Marketing is a contest for people’s attention. The online buyer has a myriad of options, and you’re definitely not the only brand tantalising their inbox. The weekly newsletters of sales and product drops won’t cut it, so implementing strategies to maintain engagement is a must.

When your customers’ behavioural data shows that they haven’t bought for you in six months, it’s time to trigger some love and appreciation.

These emails come in the form of ‘It’s been a while’ or ‘We miss you’. According to a study done by Klaviyo, these subjects lines have open rates of 35% and 30.29%, respectively.

Why so significant? Do they feel sorry for the brand? Likely not. Do they feel flattered? Maybe. Do they sense a sweet deal inside? Probably. Either way, they’re opening them.

To get the best results in your re-engagement campaign, your emails must contain some of the following elements:

  • A fun and witty message leaving a nice taste of brand
  • Beautiful design and imagery
  • Your most popular products
  • Products they’ve bought in the past
  • Discounts, vouchers, or deals

The go-to re-engagement gift is a voucher. Winning back dormant shoppers might come with a cost, but this cost is much lower than the cost to acquire a new customer.

You can use the same voucher as one I talked about in the abandoned cart series. See an example below from Meshki, and notice how the large font ‘$20 GIFT VOUCHER’ captures your attention, whilst the condition is a mere afterthought.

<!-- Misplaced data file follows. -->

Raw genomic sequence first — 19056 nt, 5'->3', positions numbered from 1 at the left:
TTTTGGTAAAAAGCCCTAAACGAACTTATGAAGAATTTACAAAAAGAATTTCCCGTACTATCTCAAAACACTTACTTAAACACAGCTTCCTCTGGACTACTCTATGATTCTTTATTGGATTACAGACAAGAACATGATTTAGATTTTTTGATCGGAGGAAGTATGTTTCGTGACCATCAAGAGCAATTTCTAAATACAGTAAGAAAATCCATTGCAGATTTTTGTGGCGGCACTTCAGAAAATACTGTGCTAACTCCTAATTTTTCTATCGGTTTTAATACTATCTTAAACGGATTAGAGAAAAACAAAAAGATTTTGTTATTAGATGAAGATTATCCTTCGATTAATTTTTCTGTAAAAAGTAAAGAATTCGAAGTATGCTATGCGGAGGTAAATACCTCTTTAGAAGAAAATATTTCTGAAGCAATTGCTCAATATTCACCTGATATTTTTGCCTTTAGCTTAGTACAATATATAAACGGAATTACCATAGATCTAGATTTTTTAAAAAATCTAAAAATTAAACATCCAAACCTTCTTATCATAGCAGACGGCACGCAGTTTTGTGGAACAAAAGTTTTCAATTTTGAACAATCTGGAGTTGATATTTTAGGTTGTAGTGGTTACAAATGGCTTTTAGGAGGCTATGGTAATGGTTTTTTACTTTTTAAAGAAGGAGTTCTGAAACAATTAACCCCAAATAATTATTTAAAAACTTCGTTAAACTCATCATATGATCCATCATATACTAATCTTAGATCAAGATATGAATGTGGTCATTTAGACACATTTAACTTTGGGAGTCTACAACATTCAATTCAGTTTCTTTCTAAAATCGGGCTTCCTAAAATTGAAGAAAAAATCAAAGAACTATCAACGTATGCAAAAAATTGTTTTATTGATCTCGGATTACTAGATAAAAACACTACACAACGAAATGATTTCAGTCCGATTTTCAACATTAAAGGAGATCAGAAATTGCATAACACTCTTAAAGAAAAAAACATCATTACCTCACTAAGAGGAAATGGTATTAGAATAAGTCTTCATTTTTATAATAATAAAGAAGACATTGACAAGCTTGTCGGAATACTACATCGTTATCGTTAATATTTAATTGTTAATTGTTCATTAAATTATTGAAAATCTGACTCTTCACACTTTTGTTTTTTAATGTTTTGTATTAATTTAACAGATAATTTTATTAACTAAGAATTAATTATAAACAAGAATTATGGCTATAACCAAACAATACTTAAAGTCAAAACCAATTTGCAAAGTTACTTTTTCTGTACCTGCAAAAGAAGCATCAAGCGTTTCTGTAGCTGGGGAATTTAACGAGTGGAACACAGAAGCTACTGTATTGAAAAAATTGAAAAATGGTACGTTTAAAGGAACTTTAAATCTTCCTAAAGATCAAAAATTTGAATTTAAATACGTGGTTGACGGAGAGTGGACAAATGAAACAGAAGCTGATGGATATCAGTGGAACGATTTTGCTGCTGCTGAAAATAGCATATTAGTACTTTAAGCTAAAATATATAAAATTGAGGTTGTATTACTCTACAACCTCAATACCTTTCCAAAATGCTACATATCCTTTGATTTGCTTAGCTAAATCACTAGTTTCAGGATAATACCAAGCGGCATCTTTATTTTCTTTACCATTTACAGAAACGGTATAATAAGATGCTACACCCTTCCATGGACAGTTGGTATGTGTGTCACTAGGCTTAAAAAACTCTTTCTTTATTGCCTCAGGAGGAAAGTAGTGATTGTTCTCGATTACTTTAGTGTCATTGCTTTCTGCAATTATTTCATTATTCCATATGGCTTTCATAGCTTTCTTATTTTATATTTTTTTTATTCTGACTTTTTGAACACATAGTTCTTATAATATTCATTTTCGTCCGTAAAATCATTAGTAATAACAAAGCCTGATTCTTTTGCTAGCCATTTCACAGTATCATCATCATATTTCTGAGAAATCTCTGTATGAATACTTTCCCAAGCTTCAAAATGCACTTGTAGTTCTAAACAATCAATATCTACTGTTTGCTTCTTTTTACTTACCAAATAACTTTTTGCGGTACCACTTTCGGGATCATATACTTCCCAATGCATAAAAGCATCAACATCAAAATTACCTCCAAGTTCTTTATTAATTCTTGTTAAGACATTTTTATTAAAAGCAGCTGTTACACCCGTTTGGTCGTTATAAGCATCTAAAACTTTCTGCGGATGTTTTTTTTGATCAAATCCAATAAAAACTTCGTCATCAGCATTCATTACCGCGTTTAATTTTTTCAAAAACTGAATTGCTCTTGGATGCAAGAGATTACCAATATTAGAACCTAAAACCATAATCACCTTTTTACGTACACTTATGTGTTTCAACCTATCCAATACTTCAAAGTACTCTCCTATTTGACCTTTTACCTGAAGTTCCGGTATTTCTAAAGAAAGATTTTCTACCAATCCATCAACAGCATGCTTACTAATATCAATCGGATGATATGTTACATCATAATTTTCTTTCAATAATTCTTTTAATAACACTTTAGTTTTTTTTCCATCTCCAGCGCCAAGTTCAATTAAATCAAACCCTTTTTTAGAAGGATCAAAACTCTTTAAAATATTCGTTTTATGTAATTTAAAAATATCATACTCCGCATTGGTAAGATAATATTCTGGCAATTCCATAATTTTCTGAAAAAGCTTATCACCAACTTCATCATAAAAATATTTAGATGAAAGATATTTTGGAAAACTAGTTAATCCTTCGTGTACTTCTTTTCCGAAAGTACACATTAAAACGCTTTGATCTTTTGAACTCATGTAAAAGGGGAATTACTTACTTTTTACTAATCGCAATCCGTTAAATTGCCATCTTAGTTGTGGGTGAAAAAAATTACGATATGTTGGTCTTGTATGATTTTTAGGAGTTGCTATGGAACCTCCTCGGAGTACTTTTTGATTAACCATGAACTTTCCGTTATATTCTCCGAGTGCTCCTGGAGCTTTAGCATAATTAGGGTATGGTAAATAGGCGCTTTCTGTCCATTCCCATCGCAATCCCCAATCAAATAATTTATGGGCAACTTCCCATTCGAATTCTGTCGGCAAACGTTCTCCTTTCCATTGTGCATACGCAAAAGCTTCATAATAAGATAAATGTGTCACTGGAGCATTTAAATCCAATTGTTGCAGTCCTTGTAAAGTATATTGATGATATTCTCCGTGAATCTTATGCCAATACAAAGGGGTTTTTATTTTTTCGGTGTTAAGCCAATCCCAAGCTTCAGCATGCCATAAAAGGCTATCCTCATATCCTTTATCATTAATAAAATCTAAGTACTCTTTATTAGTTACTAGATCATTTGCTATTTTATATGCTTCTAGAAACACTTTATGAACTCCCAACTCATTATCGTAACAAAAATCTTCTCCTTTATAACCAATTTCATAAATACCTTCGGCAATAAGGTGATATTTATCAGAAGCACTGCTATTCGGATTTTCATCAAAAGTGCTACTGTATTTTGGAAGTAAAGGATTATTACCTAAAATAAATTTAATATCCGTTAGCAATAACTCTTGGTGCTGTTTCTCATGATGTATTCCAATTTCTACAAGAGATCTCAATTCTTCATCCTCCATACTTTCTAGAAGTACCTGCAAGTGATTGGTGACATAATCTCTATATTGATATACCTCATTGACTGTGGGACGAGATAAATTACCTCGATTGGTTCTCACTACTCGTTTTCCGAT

Use this technique if you want to win over customers and move the product; otherwise, you can try your best to persuade them with kind words and fresh content.

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Credit: Meshki

4. Replenishment

Remember the 1:4:7 rule of thumb:

It takes $1 to keep a customer, $4 to cross-sell them, and $7 to obtain a new customer.

In the world of ecommerce, value and retention are king. This is why replenishment emails are the easiest way to earn recurring revenue. In fact, research shows that this type of email has an average open rate of 50% to 60% and an average click rate of 40% to 50%. Implementing this would improve your repeat purchase rate.

Replenishment emails remind customers to re-order your product before they run out of it. You could provide a link that directs them to your landing page where they can complete the order.

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Image source: Vero

You can activate your triggers based on wishlist, pages they’ve visited, or products they’ve bought in the past.

 

5. Wishlist

Including a wishlist or a saved items feature creates an opportunity for your ecommerce site to convert mere visitors into customers. We don’t expect every one of your visitors to be ready to buy right away; for some people, if they really like a product but have no intention to buy it right now, they’d add it in their wishlist.

As a retailer, it’s a great opportunity to ensure that they return to their wishlist page and actually make a purchase. After they add an item on their wishlist, you can trigger a series of emails containing valuable data from their wishlists. Leverage the content of their wishlist to highlight items low in stock, back in stock, on sale, and so on.

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Source: Kollectionk

 

Wrapping It All Up: Let Your Customers Guide Your Email Marketing Strategy

To wrap it all up, we look at this conclusion from Isaac Moche, HubSpot’s Inbound Professor. He pointed out, “The strategy marketers rank most effective for improving email engagement is the one that we use the least.”

Behavioural email marketing is that powerful email marketing strategy that many marketers miss to leverage. By setting up your behavioural marketing strategy, you are setting yourself up for a better relationship with your audience and greater sales.

 

ecommerce-marketing-automation